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41

Berlin Is Not (Yet) Weimar

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Balhorn, L. and Nachtwey, O. (2019). Berlin Is Not (Yet) Weimar. Jacobin, 8, pp. 41-80

43

Germany’s protracted crisis may manifest largely at the level of parliamentary politics, but the deeper context for these political ruptures is the transformation of the country’s economy beginning with reunification in the 1990s and accelerating in the mid-2000s with the creation of the eurozone and deregulation of the German labor market. Though the size of Germany’s economic pie grew over the last two decades, it did so at the cost of reordering the class structure, relegating millions of workers to insecure, temporary, and low-paid employment as their only long-term prospect. This has created a new working poor, the existence of which is highly lucrative for capital while also exerting moral pressure on other workers to stay productive and not rock the boat, lest economic turbulence cause the low-wage sector to expand even more.

not especially novel, just a nice way of putting it

—p.43 by Loren Balhorn, Oliver Nachtwey 1 year, 3 months ago

Germany’s protracted crisis may manifest largely at the level of parliamentary politics, but the deeper context for these political ruptures is the transformation of the country’s economy beginning with reunification in the 1990s and accelerating in the mid-2000s with the creation of the eurozone and deregulation of the German labor market. Though the size of Germany’s economic pie grew over the last two decades, it did so at the cost of reordering the class structure, relegating millions of workers to insecure, temporary, and low-paid employment as their only long-term prospect. This has created a new working poor, the existence of which is highly lucrative for capital while also exerting moral pressure on other workers to stay productive and not rock the boat, lest economic turbulence cause the low-wage sector to expand even more.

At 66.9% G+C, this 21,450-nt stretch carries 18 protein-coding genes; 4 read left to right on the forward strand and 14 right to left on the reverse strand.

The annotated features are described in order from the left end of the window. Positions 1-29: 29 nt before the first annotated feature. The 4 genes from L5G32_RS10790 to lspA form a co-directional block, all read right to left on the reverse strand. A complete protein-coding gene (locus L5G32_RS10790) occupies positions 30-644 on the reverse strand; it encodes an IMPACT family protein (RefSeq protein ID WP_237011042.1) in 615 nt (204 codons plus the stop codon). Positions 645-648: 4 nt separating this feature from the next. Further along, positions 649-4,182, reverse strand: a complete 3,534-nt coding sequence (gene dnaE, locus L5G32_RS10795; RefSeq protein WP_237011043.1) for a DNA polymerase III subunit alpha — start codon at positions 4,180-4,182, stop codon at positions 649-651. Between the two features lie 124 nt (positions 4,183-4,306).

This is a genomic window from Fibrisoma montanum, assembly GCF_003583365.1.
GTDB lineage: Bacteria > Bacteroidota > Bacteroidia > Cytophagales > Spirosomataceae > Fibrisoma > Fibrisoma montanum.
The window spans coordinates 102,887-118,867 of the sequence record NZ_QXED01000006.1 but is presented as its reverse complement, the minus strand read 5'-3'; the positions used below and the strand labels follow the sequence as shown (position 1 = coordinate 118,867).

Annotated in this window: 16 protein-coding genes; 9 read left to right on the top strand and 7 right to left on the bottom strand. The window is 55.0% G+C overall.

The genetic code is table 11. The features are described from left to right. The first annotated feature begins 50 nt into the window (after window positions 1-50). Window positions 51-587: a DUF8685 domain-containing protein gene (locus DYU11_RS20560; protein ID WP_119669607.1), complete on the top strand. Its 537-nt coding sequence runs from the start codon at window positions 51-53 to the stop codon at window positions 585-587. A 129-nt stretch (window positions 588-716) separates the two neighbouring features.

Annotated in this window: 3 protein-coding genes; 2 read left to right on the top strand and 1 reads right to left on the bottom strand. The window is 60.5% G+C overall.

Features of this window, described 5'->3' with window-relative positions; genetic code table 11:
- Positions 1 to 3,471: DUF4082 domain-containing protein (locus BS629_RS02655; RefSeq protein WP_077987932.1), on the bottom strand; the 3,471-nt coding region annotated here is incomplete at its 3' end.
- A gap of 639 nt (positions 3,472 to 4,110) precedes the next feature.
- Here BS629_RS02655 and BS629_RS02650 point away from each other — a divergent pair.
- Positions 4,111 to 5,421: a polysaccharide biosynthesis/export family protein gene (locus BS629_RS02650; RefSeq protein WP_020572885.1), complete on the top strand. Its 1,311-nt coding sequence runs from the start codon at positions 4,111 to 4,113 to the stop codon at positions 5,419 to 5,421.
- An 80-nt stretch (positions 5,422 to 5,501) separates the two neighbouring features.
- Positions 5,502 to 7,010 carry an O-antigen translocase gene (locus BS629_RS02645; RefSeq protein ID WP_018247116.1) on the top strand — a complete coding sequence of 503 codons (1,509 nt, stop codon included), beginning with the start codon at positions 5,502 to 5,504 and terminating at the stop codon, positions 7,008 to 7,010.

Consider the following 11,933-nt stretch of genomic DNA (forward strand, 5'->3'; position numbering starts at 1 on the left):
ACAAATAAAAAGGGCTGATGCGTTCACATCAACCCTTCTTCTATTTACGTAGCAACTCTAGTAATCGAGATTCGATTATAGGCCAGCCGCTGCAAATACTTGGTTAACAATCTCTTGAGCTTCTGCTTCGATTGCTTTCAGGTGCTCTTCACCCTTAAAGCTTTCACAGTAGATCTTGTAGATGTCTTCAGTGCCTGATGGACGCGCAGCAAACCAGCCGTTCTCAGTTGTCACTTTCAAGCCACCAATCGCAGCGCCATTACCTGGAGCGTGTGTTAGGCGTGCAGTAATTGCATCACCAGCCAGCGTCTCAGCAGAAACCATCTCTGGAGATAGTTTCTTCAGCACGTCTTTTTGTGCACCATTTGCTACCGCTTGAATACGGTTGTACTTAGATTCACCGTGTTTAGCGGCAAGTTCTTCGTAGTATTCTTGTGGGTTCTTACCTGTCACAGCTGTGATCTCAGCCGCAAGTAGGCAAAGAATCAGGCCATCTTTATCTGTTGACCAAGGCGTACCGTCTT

not especially novel, just a nice way of putting it

—p.43 by Loren Balhorn, Oliver Nachtwey 1 year, 3 months ago
47

The institutionalized class struggle eroded particularly in the sphere of collective bargaining, as many companies left the employers’ associations and generally became more aggressive in negotiations and labor disputes. Trade unions for their part refrained from forcing employers back into collective bargaining through strikes. Instead, the unions attempted to shore up their losses and prevent further erosion by clearing the way for company-level deviations from sectoral standards in the mid-1990s. The resulting contracts, which retained corporatist institutions in exchange for significant wage and working conditions concessions by organized labor, allowed business owners to implement further wage reductions particularly in sectors already plagued by low pay. Unions adopted this strategy in order to protect their strongholds in the face of a seemingly unstoppable onslaught. One could even argue that this strategic retreat is part of the reason why German unions in select industries remain so strong to this day despite significant overall losses. Ultimately, however, the decentralization of collective bargaining created large pools of low-wage labor complementing and reinforcing the country’s core productive industries, while lowering overall wage costs. The dynamic also causes friction between workers across industries and sectors and weakens organized labor’s hand over the long term, as capital successfully carves out zones of heightened exploitation largely outside of the unions’ organizational reach that in turn ensure the stability of the core economy.

—p.47 by Loren Balhorn, Oliver Nachtwey 1 year, 3 months ago